Royal Commission on Labour in India: Report(1929)||
In 53 mills for which figures have been received, nearly 41, 000 houses have been built by the employers to accommodate about 131, 000 of their workers and it has been estimated that between 30 and 40% of the total labour force in these areas is housed by the various companies. Most of these houses are built in back-to-back rows and consist of one room with a verandah in front in which cooking and washing is done. In the better lines the space between the rows is paved with brick and drained. Windows and roof ventilation are also provided in some types, whilst artificial lighting has been extended to a number of lines. A large number of septic-tank latrines have effected immense improvements in conservancy and sanitation.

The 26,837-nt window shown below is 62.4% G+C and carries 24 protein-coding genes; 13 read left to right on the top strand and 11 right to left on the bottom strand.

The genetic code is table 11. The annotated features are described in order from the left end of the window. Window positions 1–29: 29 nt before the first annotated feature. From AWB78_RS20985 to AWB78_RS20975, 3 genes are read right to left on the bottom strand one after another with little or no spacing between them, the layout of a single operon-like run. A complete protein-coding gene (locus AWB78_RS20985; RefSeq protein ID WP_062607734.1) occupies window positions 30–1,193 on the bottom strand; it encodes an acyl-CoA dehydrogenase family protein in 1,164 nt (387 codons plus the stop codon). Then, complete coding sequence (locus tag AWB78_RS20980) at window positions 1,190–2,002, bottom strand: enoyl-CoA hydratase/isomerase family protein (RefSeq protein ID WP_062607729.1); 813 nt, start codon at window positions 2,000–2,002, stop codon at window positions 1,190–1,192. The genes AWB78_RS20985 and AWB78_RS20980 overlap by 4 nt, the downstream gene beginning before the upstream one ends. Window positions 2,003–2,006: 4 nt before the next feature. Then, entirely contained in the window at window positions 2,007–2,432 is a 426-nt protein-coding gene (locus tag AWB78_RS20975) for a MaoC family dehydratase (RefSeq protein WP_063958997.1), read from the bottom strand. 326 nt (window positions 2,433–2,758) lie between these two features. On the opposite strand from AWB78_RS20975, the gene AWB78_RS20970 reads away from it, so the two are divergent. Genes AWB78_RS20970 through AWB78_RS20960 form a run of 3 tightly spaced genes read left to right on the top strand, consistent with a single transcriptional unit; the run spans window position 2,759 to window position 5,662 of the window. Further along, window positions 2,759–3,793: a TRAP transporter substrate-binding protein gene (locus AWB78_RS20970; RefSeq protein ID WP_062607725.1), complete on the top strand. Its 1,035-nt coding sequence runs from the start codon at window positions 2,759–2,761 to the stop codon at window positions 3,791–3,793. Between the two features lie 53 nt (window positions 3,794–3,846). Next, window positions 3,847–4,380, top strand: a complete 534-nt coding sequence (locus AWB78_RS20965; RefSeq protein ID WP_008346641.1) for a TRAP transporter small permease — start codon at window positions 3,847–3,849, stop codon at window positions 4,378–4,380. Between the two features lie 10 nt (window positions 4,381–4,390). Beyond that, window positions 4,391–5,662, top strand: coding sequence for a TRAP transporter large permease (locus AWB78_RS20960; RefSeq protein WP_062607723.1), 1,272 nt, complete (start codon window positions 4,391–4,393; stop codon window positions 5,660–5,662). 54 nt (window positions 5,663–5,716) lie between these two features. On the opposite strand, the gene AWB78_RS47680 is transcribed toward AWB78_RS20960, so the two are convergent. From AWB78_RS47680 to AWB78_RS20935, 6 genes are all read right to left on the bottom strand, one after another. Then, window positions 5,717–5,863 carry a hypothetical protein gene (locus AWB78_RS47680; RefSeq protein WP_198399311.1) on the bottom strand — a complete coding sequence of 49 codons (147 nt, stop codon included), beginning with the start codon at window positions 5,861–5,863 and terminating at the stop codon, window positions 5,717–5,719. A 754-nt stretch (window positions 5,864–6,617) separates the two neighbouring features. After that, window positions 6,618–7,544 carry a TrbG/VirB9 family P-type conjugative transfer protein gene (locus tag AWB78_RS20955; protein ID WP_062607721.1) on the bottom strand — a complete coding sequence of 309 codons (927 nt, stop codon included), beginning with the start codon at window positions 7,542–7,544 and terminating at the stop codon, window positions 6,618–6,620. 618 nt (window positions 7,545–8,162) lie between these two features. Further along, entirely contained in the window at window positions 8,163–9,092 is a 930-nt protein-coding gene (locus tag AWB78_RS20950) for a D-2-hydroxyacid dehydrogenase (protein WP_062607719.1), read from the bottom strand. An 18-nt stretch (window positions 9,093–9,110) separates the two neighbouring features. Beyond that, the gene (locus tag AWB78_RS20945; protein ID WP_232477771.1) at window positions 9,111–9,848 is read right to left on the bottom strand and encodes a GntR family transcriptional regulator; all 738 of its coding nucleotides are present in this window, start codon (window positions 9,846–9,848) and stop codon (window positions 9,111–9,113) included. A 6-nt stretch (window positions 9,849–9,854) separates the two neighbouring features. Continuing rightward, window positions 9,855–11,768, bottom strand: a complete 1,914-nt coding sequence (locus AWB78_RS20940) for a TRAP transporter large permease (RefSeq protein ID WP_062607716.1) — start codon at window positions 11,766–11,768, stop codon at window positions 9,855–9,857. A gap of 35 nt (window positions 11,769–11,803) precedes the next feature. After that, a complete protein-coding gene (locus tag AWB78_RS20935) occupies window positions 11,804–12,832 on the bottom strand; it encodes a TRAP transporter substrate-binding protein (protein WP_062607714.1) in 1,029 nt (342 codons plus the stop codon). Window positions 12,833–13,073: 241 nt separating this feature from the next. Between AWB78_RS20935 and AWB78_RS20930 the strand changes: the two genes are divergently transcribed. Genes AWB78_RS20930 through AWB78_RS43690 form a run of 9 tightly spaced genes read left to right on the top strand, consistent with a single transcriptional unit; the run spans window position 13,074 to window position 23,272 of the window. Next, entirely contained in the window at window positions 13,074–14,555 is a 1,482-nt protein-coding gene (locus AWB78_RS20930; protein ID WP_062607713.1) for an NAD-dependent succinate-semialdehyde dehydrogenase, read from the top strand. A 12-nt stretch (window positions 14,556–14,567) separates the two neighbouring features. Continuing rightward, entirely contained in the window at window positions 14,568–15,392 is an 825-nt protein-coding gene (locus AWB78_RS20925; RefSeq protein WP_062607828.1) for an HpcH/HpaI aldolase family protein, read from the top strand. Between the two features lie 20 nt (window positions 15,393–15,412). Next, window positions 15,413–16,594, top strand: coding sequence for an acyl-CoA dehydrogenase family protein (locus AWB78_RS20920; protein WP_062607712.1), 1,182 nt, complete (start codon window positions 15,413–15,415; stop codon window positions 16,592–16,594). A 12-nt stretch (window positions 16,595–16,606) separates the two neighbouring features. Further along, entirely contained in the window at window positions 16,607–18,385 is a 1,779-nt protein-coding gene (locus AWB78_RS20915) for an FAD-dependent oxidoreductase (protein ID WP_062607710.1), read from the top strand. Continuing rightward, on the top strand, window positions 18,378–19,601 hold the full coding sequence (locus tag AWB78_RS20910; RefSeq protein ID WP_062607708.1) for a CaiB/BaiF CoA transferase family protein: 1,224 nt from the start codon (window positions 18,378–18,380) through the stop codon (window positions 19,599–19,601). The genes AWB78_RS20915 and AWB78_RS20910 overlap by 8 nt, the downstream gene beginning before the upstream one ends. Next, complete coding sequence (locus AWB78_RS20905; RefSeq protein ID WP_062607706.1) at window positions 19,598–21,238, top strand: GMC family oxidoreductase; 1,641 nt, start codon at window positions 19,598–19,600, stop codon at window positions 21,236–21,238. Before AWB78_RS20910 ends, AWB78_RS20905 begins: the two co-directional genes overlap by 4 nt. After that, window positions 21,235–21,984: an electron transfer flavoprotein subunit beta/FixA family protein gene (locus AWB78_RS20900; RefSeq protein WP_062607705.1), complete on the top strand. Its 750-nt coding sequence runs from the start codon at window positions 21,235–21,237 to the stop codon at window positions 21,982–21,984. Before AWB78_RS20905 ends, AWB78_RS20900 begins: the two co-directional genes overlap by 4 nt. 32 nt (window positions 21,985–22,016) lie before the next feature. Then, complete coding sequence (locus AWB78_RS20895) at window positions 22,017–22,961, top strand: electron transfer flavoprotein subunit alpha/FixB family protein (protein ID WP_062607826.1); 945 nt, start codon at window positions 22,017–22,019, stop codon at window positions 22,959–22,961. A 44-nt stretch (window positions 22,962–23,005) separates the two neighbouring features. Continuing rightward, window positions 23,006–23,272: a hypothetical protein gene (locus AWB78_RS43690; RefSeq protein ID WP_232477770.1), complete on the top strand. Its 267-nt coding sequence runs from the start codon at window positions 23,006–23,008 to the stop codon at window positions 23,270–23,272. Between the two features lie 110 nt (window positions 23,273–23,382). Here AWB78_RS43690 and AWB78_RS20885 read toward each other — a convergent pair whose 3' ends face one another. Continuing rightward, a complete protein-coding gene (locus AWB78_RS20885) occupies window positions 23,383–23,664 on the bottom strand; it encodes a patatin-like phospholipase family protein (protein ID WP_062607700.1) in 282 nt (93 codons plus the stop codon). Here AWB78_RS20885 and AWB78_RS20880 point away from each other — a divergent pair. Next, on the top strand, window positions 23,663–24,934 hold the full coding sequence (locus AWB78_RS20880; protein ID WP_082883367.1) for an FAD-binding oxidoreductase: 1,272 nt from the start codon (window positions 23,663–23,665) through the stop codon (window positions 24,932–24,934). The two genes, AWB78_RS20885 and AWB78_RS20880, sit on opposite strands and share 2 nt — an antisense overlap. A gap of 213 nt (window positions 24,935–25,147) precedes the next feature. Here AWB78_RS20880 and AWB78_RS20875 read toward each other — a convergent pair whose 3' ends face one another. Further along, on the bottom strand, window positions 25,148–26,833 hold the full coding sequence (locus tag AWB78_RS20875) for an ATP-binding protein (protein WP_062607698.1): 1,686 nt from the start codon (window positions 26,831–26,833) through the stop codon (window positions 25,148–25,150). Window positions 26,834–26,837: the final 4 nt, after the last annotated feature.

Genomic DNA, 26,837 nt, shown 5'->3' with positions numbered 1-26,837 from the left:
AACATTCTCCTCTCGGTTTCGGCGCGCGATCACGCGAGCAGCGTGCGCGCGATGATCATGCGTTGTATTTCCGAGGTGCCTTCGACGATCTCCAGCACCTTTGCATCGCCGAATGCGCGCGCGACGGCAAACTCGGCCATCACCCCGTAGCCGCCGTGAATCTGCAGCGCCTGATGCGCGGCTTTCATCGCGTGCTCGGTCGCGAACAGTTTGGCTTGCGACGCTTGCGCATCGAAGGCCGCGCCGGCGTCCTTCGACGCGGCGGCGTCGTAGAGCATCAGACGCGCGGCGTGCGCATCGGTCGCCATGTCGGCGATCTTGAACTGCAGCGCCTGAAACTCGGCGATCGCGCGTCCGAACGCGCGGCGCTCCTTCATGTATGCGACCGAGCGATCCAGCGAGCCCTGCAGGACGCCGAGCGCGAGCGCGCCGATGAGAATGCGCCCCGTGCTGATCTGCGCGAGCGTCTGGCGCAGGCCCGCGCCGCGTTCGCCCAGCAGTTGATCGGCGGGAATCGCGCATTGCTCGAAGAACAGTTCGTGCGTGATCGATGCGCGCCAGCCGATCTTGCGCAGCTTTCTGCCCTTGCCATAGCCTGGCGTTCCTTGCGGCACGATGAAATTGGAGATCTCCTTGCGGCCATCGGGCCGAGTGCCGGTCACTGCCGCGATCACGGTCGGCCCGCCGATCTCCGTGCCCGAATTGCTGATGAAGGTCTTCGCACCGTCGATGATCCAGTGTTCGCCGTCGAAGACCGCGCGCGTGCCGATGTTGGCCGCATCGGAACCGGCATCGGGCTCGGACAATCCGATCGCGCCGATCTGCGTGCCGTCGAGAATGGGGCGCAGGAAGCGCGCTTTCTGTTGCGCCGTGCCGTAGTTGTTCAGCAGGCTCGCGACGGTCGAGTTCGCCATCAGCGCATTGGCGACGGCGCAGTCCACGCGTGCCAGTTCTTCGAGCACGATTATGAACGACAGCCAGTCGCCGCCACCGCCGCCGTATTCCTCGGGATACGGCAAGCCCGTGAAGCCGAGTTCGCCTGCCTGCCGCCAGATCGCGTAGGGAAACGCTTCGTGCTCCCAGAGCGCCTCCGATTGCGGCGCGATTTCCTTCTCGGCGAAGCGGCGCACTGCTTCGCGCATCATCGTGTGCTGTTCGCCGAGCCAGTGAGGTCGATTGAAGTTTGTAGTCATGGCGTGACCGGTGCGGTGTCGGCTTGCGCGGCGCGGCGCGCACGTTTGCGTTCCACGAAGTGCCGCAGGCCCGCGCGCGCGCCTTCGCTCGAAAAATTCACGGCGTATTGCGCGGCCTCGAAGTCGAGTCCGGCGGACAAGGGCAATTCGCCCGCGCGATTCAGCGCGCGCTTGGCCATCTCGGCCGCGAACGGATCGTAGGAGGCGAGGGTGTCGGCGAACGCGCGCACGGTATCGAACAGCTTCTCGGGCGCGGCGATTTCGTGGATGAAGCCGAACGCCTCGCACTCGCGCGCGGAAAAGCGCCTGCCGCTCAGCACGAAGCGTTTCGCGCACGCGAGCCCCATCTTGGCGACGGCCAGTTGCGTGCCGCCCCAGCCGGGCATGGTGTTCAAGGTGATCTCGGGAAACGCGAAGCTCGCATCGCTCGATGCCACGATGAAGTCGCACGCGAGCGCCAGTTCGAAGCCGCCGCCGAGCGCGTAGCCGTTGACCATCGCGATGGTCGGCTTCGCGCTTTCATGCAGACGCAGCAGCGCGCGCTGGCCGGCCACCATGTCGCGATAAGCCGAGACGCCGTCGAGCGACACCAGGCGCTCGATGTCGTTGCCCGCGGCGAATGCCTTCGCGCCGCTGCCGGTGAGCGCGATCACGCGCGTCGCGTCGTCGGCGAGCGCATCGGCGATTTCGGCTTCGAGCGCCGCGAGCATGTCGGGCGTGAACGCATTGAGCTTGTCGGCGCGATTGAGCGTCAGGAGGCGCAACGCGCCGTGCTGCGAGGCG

Water supplies are usually provided by the mills; numbers of deep tube wells have been sunk, and in other cases water is pumped from the river and purified before distribution. The creation in the mill areas of small municipalities, many of the members of which are associated with the jute industry, has done much to improve general health conditions in difficult circumstances, and substantial sums have been expended with benefit to all concerned. In Titaghar, for example, a complete sewerage scheme with purification works has been constructed at a cost of over Rs. 12 lakhs. In Bhatpara a more comprehensive improvement scheme, estimated to cost Rs. 22 lakhs, is in course of development and comprises a complete sewerage scheme with purification works, a town water supply, new road construction and provision of parks. In both cases the Government agreed to contribute one-third of the cost. In a number of areas the industrial concerns have assumed responsibility for pumping and distributing water supplies and have also borne the bulk of the cost of the sewerage schemes. The municipalities, however, have failed to make adequate use of the powers they possess under the Bengal Municipal Act for the improvement of private bustees. While much has been done, therefore, the general problem of the housing of the workers is still unsolved. The majority remain unprovided with decent dwellings, and the houses built by the mills are in marked contrast to those in the bustees lying around.